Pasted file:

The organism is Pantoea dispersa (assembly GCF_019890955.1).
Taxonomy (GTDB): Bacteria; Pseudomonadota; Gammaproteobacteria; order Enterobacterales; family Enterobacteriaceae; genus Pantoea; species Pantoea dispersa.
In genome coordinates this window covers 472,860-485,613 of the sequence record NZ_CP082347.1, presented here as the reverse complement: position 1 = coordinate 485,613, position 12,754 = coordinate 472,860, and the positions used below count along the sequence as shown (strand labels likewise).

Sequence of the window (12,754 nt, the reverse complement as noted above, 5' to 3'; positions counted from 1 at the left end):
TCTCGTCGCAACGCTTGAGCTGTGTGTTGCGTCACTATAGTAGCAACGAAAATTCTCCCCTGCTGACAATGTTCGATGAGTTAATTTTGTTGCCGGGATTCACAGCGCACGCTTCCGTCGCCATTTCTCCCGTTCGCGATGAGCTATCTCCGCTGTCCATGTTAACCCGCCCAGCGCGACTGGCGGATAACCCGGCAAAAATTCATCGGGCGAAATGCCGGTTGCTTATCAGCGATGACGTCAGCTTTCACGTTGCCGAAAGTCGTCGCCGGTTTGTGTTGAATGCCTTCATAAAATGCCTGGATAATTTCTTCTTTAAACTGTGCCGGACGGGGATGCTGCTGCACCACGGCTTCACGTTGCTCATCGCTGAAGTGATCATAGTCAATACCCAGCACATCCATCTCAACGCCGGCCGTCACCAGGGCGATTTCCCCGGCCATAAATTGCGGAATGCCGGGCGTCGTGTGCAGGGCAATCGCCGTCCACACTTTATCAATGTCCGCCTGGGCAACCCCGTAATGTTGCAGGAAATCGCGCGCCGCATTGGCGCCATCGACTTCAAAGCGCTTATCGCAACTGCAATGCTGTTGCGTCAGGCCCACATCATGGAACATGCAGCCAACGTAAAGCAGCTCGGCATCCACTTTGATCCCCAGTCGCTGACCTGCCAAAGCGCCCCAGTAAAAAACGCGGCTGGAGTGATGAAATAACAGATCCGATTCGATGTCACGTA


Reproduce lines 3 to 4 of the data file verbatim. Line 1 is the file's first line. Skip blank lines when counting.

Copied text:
In genome coordinates this window covers 472,860-485,613 of the sequence record NZ_CP082347.1, presented here as the reverse complement: position 1 = coordinate 485,613, position 12,754 = coordinate 472,860, and the positions used below count along the sequence as shown (strand labels likewise).

Sequence of the window (12,754 nt, the reverse complement as noted above, 5' to 3'; positions counted from 1 at the left end):